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Clearing Today's Leadership Hurdles
Wednesday, January 25, 2017
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Jeff Boss, in his Forbes article, “Be Better Prepared for 2017 With These 8 Leadership Projections,” writes that “To stay competitive, companies must be willing and able to move out of the complacency of success that defined them today and continually question the status quo so they can create a better tomorrow.” 

The former definition of business and organizational success is no longer valid; leaders must—as Boss indicates—be curious about what might be. 

In “The Futurist Leader,” Yvette Montero Salvatico writes, “Today’s business leaders must remain focused on what’s next. . . . What is needed is not a better crystal ball, but an instrument for building resilience, adaptability, and opportunity through recognition of emerging patterns.” In her issue of TD at Work, Salvatico offers suggestions that help individuals, especially leaders, challenge old ways of thinking. These methods include pausing to “consider other worldviews that may lead to a different conclusion”; letting go of learned “truths” to look for opportunities to gain exposure to other fields and ways of thinking; and contemplating how an extraterrestrial might see a situation.  

“The Futurist Leader” is one of seven issues of TD at Work that provide the tools and guidance to help both seasoned and more inexperienced leaders excel in the business world today. 

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With the constant and ongoing change theme expected for 2017 and beyond, Kristin Cullen-Lester and William Pasmore suggest that even positive change can affect individuals; further, we have limited capacity for change. The authors of “Leading When There’s Too Much Change” believe that “you need to ensure that your employees’ change banks are not overdrawn along the way” as employees work through and manage change, whether it’s positive, neutral, or negative change. 

Cullen-Lester and Pasmore explain that different organizations, as well as different individuals, have a varying capacity for change. To best lead an organization and its employees through change, leaders are advised to:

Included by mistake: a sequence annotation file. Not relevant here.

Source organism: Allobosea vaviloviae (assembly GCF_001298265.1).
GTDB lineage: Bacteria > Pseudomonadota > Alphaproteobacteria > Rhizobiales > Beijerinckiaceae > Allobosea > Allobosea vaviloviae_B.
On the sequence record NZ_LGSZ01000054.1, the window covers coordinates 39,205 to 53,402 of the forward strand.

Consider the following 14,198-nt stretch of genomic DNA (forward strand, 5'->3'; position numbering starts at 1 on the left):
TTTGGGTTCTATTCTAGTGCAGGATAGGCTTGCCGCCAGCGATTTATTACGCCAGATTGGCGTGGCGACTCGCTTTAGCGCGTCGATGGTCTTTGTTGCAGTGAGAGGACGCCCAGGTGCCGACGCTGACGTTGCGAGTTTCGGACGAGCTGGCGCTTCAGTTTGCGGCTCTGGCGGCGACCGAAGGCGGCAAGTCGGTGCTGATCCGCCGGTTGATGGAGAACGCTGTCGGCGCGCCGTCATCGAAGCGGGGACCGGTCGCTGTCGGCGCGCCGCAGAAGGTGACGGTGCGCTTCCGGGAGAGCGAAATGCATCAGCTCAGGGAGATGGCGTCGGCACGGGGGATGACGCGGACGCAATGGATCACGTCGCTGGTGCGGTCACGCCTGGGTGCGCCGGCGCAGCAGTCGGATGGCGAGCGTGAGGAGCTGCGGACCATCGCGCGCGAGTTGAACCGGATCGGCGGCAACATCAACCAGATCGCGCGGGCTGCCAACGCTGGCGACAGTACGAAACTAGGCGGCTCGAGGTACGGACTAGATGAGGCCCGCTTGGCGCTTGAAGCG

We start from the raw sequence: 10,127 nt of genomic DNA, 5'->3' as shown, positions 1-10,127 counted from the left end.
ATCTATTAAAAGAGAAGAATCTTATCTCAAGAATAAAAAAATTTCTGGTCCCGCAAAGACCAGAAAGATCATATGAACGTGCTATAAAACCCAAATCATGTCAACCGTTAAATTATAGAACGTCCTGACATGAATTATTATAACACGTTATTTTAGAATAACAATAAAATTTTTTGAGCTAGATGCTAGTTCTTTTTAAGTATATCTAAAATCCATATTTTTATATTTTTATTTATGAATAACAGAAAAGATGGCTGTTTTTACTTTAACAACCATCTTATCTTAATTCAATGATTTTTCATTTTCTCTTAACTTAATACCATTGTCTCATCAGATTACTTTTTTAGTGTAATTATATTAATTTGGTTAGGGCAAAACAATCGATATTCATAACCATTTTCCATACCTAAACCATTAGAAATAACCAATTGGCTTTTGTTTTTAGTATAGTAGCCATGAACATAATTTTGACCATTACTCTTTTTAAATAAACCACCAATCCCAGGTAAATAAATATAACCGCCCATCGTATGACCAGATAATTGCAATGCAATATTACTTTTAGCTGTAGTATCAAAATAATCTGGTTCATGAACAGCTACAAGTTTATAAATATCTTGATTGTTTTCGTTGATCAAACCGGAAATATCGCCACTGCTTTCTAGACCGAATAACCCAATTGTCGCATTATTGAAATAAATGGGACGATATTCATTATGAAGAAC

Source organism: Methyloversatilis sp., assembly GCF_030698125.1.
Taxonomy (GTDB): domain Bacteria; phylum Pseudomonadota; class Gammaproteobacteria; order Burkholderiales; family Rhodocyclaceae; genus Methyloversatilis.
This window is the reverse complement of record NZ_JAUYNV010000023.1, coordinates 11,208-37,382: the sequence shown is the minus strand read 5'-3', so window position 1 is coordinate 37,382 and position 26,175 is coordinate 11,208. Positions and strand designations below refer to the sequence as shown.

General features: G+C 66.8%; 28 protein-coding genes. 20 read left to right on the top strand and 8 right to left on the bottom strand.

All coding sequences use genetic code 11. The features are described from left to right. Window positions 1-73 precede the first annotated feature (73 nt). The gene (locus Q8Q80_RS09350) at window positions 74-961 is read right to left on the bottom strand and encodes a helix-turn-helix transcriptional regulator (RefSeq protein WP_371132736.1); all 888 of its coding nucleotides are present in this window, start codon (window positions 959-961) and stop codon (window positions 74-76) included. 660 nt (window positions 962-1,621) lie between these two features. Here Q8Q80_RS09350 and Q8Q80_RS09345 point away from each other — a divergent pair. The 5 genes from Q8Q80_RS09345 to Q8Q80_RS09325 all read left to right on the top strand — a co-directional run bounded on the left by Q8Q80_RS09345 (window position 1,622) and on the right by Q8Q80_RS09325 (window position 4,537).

• Periodically implement a procedure to eliminate work that no longer adds value to the organization. 
  • Use technology and mechanisms that allow people to work together and communicate as efficiently as possible.  
  • Adopt rapid prototyping from design thinking to speed change implementation. 
  • Have in place programs that help people deal with stress, maintain their health, and increase mindfulness. 
  • Celebrate progress frequently!

An additional trend that Boss outlines in his Forbes’ article includes a greater investment on human capital, a theme that Dan Schwartz discusses in “Managing as a Ground Floor Leader.” He writes, “Rather than simply telling employees where they would be best utilized, ask them what strengths and capabilities they’d like to develop and then give them the opportunity to do so in the form of a stimulating project or assignment.”

In the tumultuous world of work in which we sometimes triumph and often struggle, a sentiment from Bonnie Hagamann—as she wrote in the TD magazine article, “The Shifting Trends in Leadership”—rings true: “As executives are adjusting to the current, crazy life in leadership, it may seem as if the world is a Magic 8 Ball and God shook it to see what could come up next.”

A Toolkit for Leaders,” which include the TD at Work issues mentioned above, will help leaders meet these challenges and many more.

About the Author
Patty Gaul is a writer/editor for the Association for Talent Development (ATD).
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